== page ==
After an April 9 “walk through” of the old Crosby School by city representatives, the Belfast City Council approved hiring an engineering firm to make a formal evaluation of the building as a potential site for an events and performing arts venue.

The council took up the issue at a special meeting held on April 27, approving a proposal by Lincoln/Haney Engineering Associates that would include, in addition to a thorough inspection of the building’s structure, mechanical facilities and safety accommodations, a “conceptual design related the reconfiguration of existing spaces for possible change of use,” an estimate of annual operating costs, and a determination of the feasibility and cost of creating an opening to allow passage between the building’s two theater spaces.

The evaluation is anticipated to cost $16,500.

The building, currently owned by the National Theatre Workshop of the Handicapped, had until recently been dismissed in the search for a suitable location for a performance and events facility because it was assumed to be unavailable. The theater-configuration of the roughly 300-seat theater would have also limited the types of uses, which expanded in the conceptual stages to include, in addition to performances, weddings, trade shows and conferences.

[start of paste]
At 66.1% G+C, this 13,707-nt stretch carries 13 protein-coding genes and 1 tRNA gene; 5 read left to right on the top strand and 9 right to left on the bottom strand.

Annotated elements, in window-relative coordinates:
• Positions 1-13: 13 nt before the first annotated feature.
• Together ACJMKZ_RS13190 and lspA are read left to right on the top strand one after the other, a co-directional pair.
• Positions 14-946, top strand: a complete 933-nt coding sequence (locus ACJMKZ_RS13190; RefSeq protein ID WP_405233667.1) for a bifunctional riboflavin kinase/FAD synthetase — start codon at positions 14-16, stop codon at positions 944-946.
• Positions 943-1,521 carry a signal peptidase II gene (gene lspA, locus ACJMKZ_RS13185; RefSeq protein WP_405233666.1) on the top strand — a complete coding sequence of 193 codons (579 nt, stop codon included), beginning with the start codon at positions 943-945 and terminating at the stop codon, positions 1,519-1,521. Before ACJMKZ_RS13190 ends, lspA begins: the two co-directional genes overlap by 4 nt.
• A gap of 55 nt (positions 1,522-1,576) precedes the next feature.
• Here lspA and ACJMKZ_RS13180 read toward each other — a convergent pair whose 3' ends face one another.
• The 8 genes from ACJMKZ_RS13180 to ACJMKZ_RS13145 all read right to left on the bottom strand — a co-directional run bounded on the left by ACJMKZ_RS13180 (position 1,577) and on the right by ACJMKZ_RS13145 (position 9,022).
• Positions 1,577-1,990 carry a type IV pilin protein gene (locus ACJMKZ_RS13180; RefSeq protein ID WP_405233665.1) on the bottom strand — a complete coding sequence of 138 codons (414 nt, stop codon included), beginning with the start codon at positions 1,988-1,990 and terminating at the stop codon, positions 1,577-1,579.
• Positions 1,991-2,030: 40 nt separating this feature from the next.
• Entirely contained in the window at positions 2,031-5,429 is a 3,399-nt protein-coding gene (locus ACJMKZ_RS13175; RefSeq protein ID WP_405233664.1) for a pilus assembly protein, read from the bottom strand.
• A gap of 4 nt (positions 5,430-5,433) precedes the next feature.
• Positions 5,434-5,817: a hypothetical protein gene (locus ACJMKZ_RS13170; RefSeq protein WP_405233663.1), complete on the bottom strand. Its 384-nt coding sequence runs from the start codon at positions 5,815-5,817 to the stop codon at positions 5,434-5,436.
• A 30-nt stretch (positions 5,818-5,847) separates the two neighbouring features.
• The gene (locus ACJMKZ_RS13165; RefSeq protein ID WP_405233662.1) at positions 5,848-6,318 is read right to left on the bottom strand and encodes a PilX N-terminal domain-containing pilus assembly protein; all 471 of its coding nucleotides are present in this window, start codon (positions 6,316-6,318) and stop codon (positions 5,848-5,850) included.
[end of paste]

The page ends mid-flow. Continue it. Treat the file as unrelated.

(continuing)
Proponents of the Belfast Civic Center, as the project is currently known, have said they want the city to buy Mathews Brother former showroom on Spring Street and fund an initial renovation of the building.

Councilor Marina Delune recently said that she had been in conversation with a representative of NTWH who indicated a willingness to consider selling the building to the city.

On April 28, City Councilor Mike Hurley spoke about the decision to hire an engineer, saying that the city is looking at both buildings as options.

“Clearly what’s great about [Mathews Bros.],” he said, “is that you can have 450 people show up for a conference on something, they can listen to a presentation, go to break-out rooms, then all sit down to dinner together all in the same building. You can’t do that at Crosby.”

Hurley described the former Crosby School as “complex” by comparison with the Mathews Bros. building, which is newer and has more of the structure and mechanical systems visible.

Regardless of the outcome of the study, Hurley anticipated that the city would have some involvement with that building in the future, whether as an event center, residences, offices or something else.

Mayor Walter Ash said the city is still considering both buildings. “We’re just looking at it to see how much it would cost. That’s all it’s about,” he said.

Councilor Lewis Baker said he believes there is little public support for converting the Mathews Bros. building, but he supported looking at the Crosby School in the belief that people see it as “a reasonable alternative” to the Mathews Bros. building.

Hurley said he was aware of people who thought the event center was a bad idea, “but not at Crosby,” he said.